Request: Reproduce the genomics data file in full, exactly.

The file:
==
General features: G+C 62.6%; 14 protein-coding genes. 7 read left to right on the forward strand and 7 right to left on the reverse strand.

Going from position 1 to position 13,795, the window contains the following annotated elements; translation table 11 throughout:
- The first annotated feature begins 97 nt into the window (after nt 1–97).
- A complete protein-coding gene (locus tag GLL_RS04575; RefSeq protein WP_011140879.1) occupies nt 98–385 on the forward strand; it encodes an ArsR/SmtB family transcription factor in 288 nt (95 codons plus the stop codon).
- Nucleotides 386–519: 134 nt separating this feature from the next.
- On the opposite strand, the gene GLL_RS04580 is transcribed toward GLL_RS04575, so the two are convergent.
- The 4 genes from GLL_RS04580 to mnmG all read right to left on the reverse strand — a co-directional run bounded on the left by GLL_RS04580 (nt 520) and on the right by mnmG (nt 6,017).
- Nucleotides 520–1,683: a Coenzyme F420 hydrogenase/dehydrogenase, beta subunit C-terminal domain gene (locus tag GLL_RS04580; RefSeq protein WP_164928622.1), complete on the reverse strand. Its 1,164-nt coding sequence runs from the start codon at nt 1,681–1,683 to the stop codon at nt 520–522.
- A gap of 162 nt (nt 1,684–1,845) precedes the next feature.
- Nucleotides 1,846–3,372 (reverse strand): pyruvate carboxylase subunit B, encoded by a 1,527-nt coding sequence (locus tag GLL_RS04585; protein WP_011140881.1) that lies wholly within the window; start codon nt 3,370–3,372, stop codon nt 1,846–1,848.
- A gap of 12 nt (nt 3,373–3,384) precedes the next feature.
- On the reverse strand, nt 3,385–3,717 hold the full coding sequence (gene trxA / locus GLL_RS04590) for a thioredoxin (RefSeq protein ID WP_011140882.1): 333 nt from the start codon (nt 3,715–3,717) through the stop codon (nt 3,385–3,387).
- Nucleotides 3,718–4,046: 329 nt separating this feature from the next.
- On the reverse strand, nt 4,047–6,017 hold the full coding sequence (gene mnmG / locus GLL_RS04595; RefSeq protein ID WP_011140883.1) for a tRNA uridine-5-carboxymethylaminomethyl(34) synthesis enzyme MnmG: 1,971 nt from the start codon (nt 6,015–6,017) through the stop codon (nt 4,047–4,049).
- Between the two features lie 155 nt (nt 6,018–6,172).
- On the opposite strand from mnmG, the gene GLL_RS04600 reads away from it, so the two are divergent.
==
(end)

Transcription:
General features: G+C 62.6%; 14 protein-coding genes. 7 read left to right on the forward strand and 7 right to left on the reverse strand.

Going from position 1 to position 13,795, the window contains the following annotated elements; translation table 11 throughout:
- The first annotated feature begins 97 nt into the window (after nt 1–97).
- A complete protein-coding gene (locus tag GLL_RS04575; RefSeq protein WP_011140879.1) occupies nt 98–385 on the forward strand; it encodes an ArsR/SmtB family transcription factor in 288 nt (95 codons plus the stop codon).
- Nucleotides 386–519: 134 nt separating this feature from the next.
- On the opposite strand, the gene GLL_RS04580 is transcribed toward GLL_RS04575, so the two are convergent.
- The 4 genes from GLL_RS04580 to mnmG all read right to left on the reverse strand — a co-directional run bounded on the left by GLL_RS04580 (nt 520) and on the right by mnmG (nt 6,017).
- Nucleotides 520–1,683: a Coenzyme F420 hydrogenase/dehydrogenase, beta subunit C-terminal domain gene (locus tag GLL_RS04580; RefSeq protein WP_164928622.1), complete on the reverse strand. Its 1,164-nt coding sequence runs from the start codon at nt 1,681–1,683 to the stop codon at nt 520–522.
- A gap of 162 nt (nt 1,684–1,845) precedes the next feature.
- Nucleotides 1,846–3,372 (reverse strand): pyruvate carboxylase subunit B, encoded by a 1,527-nt coding sequence (locus tag GLL_RS04585; protein WP_011140881.1) that lies wholly within the window; start codon nt 3,370–3,372, stop codon nt 1,846–1,848.
- A gap of 12 nt (nt 3,373–3,384) precedes the next feature.
- On the reverse strand, nt 3,385–3,717 hold the full coding sequence (gene trxA / locus GLL_RS04590) for a thioredoxin (RefSeq protein ID WP_011140882.1): 333 nt from the start codon (nt 3,715–3,717) through the stop codon (nt 3,385–3,387).
- Nucleotides 3,718–4,046: 329 nt separating this feature from the next.
- On the reverse strand, nt 4,047–6,017 hold the full coding sequence (gene mnmG / locus GLL_RS04595; RefSeq protein ID WP_011140883.1) for a tRNA uridine-5-carboxymethylaminomethyl(34) synthesis enzyme MnmG: 1,971 nt from the start codon (nt 6,015–6,017) through the stop codon (nt 4,047–4,049).
- Between the two features lie 155 nt (nt 6,018–6,172).
- On the opposite strand from mnmG, the gene GLL_RS04600 reads away from it, so the two are divergent.